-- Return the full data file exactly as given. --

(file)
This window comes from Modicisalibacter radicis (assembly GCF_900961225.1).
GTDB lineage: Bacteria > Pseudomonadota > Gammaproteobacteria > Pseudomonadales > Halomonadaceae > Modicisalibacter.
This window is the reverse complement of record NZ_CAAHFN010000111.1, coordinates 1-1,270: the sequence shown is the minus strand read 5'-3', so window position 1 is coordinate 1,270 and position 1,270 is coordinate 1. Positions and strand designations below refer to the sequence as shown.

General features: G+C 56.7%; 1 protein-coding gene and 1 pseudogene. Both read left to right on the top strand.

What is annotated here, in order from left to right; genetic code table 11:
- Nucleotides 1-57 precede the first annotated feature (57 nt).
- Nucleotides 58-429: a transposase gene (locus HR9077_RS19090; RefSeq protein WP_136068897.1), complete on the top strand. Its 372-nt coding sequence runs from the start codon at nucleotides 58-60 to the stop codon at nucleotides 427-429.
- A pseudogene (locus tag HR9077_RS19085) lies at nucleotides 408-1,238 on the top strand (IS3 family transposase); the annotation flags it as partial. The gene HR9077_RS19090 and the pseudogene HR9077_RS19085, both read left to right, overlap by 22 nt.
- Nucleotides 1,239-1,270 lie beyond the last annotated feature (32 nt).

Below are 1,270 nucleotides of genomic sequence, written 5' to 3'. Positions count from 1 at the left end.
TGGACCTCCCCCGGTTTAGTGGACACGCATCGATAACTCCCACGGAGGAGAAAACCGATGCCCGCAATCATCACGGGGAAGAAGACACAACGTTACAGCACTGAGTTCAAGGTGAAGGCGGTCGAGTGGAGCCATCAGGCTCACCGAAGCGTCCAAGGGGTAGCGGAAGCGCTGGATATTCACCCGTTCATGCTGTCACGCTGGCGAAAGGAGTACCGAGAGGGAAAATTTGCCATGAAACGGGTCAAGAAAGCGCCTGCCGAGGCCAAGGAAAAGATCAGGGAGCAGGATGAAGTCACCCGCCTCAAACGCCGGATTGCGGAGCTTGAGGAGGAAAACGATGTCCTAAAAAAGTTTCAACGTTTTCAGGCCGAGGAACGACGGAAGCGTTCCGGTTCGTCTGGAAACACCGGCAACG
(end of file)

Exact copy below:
This window comes from Modicisalibacter radicis (assembly GCF_900961225.1).
GTDB lineage: Bacteria > Pseudomonadota > Gammaproteobacteria > Pseudomonadales > Halomonadaceae > Modicisalibacter.
This window is the reverse complement of record NZ_CAAHFN010000111.1, coordinates 1-1,270: the sequence shown is the minus strand read 5'-3', so window position 1 is coordinate 1,270 and position 1,270 is coordinate 1. Positions and strand designations below refer to the sequence as shown.

General features: G+C 56.7%; 1 protein-coding gene and 1 pseudogene. Both read left to right on the top strand.

What is annotated here, in order from left to right; genetic code table 11:
- Nucleotides 1-57 precede the first annotated feature (57 nt).
- Nucleotides 58-429: a transposase gene (locus HR9077_RS19090; RefSeq protein WP_136068897.1), complete on the top strand. Its 372-nt coding sequence runs from the start codon at nucleotides 58-60 to the stop codon at nucleotides 427-429.
- A pseudogene (locus tag HR9077_RS19085) lies at nucleotides 408-1,238 on the top strand (IS3 family transposase); the annotation flags it as partial. The gene HR9077_RS19090 and the pseudogene HR9077_RS19085, both read left to right, overlap by 22 nt.
- Nucleotides 1,239-1,270 lie beyond the last annotated feature (32 nt).

Below are 1,270 nucleotides of genomic sequence, written 5' to 3'. Positions count from 1 at the left end.
TGGACCTCCCCCGGTTTAGTGGACACGCATCGATAACTCCCACGGAGGAGAAAACCGATGCCCGCAATCATCACGGGGAAGAAGACACAACGTTACAGCACTGAGTTCAAGGTGAAGGCGGTCGAGTGGAGCCATCAGGCTCACCGAAGCGTCCAAGGGGTAGCGGAAGCGCTGGATATTCACCCGTTCATGCTGTCACGCTGGCGAAAGGAGTACCGAGAGGGAAAATTTGCCATGAAACGGGTCAAGAAAGCGCCTGCCGAGGCCAAGGAAAAGATCAGGGAGCAGGATGAAGTCACCCGCCTCAAACGCCGGATTGCGGAGCTTGAGGAGGAAAACGATGTCCTAAAAAAGTTTCAACGTTTTCAGGCCGAGGAACGACGGAAGCGTTCCGGTTCGTCTGGAAACACCGGCAACG